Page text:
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Neurovascular Coupling in Type 2 Diabetes With Cognitive Decline. A Narrative Review of Neuroimaging Findings and Their Pathophysiological Implications

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Type 2 diabetes causes substantial long-term damage in several organs including the brain. Cognitive decline is receiving increased attention as diabetes has been established as an independent risk factor along with the identification of several other pathophysiological mechanisms. Early detection of detrimental changes in cerebral blood flow regulation may represent a useful clinical marker for development of cognitive decline for at-risk persons. Technically, reliable evaluation of neurovascular coupling is possible with several caveats but needs further development before it is clinically convenient. Different modalities including ultrasound, positron emission tomography and magnetic resonance are used preclinically to shed light on the many influences on vascular supply to the brain. In this narrative review, we focus on the complex link between type 2 diabetes, cognition, and neurovascular coupling and discuss how the disease-related pathology changes neurovascular coupling in the brain from the organ to the cellular level. Different modalities and their respective pitfalls are covered, and future directions suggested.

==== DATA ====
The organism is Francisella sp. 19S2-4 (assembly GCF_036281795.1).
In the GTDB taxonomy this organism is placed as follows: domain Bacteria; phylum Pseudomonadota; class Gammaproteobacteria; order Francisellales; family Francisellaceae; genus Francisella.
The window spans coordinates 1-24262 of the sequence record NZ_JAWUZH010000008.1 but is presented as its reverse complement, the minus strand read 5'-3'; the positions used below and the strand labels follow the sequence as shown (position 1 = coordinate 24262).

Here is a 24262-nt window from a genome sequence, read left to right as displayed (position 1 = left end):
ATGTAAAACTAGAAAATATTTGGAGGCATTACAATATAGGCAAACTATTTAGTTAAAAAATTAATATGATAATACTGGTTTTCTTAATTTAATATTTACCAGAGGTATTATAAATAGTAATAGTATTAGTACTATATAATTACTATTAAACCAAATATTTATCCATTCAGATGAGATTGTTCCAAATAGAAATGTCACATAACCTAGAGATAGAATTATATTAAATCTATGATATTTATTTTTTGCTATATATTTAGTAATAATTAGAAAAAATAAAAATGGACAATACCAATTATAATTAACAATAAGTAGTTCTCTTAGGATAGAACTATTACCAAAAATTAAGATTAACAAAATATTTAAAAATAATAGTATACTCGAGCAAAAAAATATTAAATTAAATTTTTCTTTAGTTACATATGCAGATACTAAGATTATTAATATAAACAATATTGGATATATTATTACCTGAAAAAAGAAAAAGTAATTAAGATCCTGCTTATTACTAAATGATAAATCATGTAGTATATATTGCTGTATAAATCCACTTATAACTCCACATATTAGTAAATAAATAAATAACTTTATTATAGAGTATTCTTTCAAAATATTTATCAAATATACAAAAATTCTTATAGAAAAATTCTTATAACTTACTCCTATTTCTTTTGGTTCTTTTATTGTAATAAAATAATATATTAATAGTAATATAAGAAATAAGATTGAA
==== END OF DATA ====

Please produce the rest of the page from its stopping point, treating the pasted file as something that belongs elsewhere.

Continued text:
Original languageEnglish
Article number874007
JournalFrontiers in Endocrinology
Pages (from-to)1-13
Number of pages13
Publication statusPublished - 4 Jul 2022

Bibliographical note

Copyright © 2022 Barloese, Bauer, Petersen, Hansen, Madsbad and Siebner.

    Research areas

  • Cerebrovascular Circulation/physiology, Cognitive Dysfunction/diagnostic imaging, Diabetes Mellitus, Type 2/complications, Humans, Neuroimaging, Neurovascular Coupling/physiology

ID: 79686692